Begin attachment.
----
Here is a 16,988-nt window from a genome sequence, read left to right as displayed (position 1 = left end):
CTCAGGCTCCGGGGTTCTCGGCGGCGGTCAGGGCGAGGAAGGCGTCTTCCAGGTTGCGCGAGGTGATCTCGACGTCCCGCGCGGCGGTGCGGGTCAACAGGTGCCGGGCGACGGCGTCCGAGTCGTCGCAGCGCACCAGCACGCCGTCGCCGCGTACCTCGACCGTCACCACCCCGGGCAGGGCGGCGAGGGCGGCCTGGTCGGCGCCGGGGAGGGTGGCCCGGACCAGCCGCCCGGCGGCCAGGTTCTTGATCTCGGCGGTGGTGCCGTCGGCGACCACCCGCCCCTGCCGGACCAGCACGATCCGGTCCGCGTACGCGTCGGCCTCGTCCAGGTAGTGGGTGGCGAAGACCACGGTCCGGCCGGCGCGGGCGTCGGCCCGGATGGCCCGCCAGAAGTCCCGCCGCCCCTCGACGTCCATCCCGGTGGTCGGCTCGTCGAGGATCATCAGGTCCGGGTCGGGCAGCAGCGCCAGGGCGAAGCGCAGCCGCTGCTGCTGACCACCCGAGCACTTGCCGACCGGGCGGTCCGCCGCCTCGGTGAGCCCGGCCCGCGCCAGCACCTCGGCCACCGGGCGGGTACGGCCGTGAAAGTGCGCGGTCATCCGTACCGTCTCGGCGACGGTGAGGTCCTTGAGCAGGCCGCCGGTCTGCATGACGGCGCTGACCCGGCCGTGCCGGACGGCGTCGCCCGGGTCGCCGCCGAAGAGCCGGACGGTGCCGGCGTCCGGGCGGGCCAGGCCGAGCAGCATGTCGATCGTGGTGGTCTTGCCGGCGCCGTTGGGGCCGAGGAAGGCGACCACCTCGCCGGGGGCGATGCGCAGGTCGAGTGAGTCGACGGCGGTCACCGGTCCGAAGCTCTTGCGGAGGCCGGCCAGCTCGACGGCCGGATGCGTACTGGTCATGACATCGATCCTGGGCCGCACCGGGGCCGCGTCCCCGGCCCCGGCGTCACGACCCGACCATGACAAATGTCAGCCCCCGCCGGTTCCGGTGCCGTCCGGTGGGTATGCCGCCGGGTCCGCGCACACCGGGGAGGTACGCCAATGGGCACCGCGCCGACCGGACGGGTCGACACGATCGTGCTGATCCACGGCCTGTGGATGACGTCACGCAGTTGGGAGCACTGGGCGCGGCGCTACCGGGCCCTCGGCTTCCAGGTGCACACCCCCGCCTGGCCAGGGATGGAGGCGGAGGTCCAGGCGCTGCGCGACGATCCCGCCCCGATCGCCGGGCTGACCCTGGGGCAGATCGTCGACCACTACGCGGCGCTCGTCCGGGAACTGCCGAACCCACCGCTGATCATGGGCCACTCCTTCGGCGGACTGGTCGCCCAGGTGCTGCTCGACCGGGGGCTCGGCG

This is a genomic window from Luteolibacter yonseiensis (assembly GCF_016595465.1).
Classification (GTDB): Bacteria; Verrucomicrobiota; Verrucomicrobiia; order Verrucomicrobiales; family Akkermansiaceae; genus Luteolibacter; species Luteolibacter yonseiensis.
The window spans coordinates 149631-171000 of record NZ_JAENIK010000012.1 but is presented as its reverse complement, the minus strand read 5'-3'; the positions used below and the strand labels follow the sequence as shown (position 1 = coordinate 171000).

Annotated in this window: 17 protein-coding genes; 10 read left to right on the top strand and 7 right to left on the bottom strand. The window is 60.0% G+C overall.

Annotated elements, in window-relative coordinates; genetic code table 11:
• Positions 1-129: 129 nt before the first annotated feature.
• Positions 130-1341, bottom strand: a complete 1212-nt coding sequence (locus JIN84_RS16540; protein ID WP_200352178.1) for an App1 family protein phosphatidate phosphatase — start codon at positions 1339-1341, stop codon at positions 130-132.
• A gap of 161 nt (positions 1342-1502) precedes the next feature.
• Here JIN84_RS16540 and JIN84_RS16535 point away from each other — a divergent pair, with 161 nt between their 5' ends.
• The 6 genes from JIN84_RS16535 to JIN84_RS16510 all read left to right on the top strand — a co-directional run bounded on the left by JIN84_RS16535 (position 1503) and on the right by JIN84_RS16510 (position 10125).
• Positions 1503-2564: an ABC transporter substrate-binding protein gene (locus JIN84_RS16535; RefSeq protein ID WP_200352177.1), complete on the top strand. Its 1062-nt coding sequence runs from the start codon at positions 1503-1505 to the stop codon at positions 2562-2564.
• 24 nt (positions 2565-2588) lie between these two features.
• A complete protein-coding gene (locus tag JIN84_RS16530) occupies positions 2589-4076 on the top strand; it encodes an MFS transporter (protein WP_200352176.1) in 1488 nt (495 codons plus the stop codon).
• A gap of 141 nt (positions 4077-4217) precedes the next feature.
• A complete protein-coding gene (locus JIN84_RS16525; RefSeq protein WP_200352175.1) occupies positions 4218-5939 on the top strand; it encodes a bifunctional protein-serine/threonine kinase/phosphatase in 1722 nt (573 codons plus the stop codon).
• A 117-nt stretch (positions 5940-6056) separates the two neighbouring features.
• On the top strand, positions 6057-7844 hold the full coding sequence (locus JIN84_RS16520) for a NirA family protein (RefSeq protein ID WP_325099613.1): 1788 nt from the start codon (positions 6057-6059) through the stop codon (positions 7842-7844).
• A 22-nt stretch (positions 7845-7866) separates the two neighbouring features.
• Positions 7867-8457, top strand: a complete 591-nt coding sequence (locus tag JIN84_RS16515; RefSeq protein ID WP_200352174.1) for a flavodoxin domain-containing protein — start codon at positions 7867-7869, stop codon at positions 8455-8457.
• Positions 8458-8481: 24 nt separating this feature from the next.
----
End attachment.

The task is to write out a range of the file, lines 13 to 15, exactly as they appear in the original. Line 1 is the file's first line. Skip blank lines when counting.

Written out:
• Positions 1503-2564: an ABC transporter substrate-binding protein gene (locus JIN84_RS16535; RefSeq protein ID WP_200352177.1), complete on the top strand. Its 1062-nt coding sequence runs from the start codon at positions 1503-1505 to the stop codon at positions 2562-2564.
• 24 nt (positions 2565-2588) lie between these two features.
• A complete protein-coding gene (locus tag JIN84_RS16530) occupies positions 2589-4076 on the top strand; it encodes an MFS transporter (protein WP_200352176.1) in 1488 nt (495 codons plus the stop codon).